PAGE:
Both responded with thoughtful, lengthy emails. Each had been a school counselor prior to going into private practice, and both of them talked about feeling that their credibility and professionalism were constantly called into question by colleagues on the school counseling or college admissions side of the desk. One said eloquently, “I am honest, dedicated and tireless. To think that crossing the pond diminished my integrity, intellect and value as a professional is a thorn that is constantly accosting me.”

I contacted Mark Sklarow, chief executive officer for the Independent Educational Consultants Association, for his thoughts on what the independent counseling community is facing. He responded, “I think there is a pervasive sense that independent college advisers are not only not needed, but often unworthy … If a student needs extra help in algebra, their teacher embraces the idea of outside tutoring, understanding that students learn differently and require different levels of support, guidance and help. Yet when students seek additional help outside of the college counseling office (where a counselor may have 600 students), too often students are advised not to do it!” He added that the scandals, none of which involved members of IECA, will ultimately help the profession by showing the need for vetting and commitment to ethical standards that is required to become a member of IECA.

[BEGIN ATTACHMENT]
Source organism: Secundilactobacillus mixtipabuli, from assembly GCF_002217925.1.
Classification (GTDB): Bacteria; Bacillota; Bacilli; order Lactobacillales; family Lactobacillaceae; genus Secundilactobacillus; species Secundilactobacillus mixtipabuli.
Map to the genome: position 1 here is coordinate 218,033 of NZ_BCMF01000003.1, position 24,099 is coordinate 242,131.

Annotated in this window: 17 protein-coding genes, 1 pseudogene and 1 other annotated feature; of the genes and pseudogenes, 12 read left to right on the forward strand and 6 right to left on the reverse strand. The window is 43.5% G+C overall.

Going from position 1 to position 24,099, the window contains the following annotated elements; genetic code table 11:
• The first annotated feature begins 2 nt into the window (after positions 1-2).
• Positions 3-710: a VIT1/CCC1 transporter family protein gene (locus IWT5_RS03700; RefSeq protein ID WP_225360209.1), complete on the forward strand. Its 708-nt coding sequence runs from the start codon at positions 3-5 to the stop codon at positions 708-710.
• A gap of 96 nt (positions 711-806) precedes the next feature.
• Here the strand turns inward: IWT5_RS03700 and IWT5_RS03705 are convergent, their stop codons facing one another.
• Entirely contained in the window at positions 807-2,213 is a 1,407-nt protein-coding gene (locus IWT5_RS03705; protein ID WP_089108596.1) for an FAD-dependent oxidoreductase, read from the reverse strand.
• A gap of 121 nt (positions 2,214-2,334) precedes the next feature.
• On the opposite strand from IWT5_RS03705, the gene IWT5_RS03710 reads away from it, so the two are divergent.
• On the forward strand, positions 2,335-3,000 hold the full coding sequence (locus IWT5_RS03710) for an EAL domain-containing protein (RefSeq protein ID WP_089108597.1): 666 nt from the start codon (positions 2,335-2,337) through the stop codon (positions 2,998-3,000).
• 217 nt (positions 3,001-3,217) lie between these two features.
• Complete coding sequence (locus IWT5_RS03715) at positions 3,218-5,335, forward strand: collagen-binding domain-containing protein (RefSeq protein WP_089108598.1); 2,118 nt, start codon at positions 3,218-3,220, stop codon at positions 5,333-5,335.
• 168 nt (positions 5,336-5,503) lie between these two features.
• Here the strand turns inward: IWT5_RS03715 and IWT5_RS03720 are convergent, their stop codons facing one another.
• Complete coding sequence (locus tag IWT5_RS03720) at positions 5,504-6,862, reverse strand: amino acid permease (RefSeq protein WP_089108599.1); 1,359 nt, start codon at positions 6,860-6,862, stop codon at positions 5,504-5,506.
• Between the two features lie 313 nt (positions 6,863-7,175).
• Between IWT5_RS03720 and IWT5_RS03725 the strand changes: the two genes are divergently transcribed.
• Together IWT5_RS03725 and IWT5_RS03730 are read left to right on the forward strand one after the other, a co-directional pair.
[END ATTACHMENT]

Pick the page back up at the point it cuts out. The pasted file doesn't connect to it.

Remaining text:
The tension between the school and independent counseling communities is not new. When I served as chair of the NACAC Membership Advisory Committee nearly 25 years ago, there was a heated debate about whether independent counselors should be allowed to become members of NACAC.

We’re well past that, but we can’t become satisfied and complacent about how far we’ve come. IECs don’t receive invitations to many of the social receptions held at the NACAC conference, and one of my correspondents commented that “IECs feel like pariahs at the conference.” There are some hopeful signs. The next president of NACAC, my friend Jayne Fonash, recently moved to the independent side after a distinguished career as a public school counselor. I also understand from a source that NACAC will be sitting down with representatives from IECA and the Higher Education Consultants Association later this fall.

This week’s episode of This American Life highlighted the difficulty in our society of communicating honestly with those different from us, and the school-based counseling/independent counseling divide could very well have been an example. It’s time for us as a profession to overcome differences and cede turf.

We have known for some time that school-based college counseling is challenged by the increase in counseling loads and the number of things dumped on public school counselors’ plates. We also know that we are encountering a generation of parents who hired batting, pitching and fielding coaches when their kids were in Little League, so we can’t be surprised or offended when they choose to engage outside help for the college process. In most cases it’s not personal.

My counseling philosophy, easier to offer than to follow, has always been to focus on the things over which we control rather than the things we don’t. We may not have control over how the DOJ inquiry plays out, and there is a risk that we will cease to be a profession committed to shared values. We do have control over avoiding stereotyping each other and petty feuds with our colleagues sitting on a different side of the desk. Let us overcome our differences and commit to the truths we hold to be self-evident about college admission and college counseling.

Bio

Jim Jump is the academic dean and director of college counseling at St. Christopher's School in Richmond, Virginia. He has been at St. Christopher's since 1990 and was previously an admissions officer, women's basketball coach and philosophy professor at the college level. Jim is a past president of the National Association for College Admission Counseling.